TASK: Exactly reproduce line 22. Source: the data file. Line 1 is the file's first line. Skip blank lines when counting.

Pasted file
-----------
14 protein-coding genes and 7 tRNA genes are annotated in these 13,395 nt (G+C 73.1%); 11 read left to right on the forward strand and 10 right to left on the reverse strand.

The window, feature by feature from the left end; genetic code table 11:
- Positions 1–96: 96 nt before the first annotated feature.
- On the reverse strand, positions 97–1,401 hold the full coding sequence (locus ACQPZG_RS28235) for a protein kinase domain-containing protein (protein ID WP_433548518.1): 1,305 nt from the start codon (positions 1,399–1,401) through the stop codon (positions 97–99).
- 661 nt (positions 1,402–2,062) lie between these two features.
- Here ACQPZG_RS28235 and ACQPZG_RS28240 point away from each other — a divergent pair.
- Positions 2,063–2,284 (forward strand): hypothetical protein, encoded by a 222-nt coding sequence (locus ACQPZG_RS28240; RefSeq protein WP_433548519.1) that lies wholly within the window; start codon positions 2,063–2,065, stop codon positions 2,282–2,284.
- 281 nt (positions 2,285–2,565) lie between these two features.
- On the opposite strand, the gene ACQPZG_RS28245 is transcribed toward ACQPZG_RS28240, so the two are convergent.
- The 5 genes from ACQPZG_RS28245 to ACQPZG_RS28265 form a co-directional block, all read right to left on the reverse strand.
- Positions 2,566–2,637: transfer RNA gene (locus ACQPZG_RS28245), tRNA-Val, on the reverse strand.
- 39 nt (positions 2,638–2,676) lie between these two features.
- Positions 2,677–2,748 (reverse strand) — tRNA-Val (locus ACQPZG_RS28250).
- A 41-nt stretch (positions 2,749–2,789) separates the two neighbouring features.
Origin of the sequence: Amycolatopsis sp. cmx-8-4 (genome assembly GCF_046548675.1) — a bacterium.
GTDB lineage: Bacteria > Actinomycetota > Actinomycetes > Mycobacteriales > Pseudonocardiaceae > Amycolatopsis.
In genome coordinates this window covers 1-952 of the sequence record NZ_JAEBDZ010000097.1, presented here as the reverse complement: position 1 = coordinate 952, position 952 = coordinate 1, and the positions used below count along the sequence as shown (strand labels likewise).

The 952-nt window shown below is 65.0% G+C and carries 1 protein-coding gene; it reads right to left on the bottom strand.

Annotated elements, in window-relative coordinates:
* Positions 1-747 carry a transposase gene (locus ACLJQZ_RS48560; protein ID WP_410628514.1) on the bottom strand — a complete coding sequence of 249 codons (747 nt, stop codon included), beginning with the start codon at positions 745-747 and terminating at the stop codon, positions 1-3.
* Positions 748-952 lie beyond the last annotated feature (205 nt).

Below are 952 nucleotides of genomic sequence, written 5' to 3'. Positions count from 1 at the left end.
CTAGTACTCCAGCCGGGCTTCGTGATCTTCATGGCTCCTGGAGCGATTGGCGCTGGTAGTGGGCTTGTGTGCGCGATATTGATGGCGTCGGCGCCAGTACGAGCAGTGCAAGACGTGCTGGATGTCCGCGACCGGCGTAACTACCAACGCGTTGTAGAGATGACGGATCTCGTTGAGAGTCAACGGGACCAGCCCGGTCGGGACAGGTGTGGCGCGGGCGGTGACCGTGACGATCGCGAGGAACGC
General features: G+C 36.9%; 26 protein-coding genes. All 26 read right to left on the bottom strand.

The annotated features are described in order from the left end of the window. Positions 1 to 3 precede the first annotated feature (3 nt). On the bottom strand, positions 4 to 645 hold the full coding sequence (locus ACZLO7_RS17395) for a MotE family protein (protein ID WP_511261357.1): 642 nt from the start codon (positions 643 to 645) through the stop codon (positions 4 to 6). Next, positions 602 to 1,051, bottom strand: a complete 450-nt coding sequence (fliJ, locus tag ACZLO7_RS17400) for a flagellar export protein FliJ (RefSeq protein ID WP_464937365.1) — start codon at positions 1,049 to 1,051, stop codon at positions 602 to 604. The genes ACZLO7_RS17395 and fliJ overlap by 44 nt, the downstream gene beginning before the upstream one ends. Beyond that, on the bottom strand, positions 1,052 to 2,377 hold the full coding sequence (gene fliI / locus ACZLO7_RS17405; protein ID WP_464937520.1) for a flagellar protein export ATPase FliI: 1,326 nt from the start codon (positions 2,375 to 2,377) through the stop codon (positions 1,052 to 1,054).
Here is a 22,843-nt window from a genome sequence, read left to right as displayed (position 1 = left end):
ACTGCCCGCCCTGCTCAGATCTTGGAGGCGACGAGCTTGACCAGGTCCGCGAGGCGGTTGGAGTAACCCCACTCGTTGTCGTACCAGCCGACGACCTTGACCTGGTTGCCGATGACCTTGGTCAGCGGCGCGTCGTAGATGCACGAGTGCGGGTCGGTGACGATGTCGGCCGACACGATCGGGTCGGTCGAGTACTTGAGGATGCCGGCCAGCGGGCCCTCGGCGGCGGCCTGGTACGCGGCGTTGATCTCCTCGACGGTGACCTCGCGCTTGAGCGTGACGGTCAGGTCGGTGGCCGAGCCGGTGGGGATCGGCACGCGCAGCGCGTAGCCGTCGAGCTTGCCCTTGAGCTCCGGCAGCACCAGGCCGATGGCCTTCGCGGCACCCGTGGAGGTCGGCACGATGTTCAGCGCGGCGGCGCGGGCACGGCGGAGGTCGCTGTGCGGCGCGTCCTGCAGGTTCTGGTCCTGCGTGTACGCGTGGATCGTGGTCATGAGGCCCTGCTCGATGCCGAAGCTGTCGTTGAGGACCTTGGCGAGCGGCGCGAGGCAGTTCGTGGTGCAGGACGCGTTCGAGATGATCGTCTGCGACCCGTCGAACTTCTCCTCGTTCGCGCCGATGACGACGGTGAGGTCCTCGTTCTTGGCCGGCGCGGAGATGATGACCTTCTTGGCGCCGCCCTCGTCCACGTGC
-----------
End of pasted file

Below are 952 nucleotides of genomic sequence, written 5' to 3'. Positions count from 1 at the left end.